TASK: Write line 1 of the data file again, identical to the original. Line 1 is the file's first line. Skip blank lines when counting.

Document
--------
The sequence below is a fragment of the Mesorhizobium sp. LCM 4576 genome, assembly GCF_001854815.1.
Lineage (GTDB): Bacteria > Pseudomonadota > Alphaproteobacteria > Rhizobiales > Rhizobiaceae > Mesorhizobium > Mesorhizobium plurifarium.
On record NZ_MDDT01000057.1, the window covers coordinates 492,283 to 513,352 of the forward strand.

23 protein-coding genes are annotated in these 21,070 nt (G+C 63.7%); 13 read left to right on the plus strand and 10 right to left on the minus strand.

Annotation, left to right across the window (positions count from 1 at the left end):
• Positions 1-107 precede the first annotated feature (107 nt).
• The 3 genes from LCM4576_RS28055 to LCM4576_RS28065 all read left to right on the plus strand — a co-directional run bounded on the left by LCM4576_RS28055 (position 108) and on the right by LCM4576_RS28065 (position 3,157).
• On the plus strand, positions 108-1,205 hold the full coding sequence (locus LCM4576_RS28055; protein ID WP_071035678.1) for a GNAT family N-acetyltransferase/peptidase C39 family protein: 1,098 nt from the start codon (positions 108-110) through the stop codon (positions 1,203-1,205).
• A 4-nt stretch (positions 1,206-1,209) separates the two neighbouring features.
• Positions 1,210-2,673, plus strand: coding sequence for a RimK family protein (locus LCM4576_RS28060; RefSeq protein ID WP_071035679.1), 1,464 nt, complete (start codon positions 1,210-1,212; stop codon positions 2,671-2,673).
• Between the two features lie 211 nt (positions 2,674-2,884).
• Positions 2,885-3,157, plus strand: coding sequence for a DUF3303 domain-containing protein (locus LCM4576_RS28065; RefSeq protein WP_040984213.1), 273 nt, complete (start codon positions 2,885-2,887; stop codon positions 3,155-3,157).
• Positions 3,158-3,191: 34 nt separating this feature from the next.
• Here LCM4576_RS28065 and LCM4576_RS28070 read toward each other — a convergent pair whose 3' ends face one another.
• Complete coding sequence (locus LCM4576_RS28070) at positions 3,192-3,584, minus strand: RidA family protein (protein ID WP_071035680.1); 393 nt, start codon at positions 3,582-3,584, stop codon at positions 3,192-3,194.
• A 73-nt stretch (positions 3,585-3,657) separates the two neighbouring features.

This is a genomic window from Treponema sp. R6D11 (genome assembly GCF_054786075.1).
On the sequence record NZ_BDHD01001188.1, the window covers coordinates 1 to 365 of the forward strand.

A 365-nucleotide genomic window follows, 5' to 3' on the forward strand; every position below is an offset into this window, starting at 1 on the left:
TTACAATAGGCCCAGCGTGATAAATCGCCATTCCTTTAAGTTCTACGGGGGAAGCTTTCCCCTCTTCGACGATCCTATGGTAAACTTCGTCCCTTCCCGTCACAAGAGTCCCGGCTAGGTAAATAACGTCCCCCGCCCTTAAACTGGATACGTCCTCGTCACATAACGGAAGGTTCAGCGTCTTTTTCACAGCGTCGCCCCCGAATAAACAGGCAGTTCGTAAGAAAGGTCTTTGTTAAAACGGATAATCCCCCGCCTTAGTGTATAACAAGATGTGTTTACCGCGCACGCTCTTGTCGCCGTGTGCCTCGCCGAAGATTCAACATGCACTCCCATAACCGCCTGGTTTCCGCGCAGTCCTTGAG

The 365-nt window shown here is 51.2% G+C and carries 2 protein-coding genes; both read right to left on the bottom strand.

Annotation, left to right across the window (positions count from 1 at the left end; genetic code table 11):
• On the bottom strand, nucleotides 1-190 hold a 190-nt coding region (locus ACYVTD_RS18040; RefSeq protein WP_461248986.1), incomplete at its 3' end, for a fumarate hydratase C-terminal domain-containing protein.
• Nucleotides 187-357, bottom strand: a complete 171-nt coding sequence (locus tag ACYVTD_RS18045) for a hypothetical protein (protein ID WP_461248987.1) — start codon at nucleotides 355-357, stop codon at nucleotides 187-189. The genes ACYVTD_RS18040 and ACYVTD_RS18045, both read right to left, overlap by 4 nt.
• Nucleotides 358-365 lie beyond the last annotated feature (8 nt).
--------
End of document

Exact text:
The sequence below is a fragment of the Mesorhizobium sp. LCM 4576 genome, assembly GCF_001854815.1.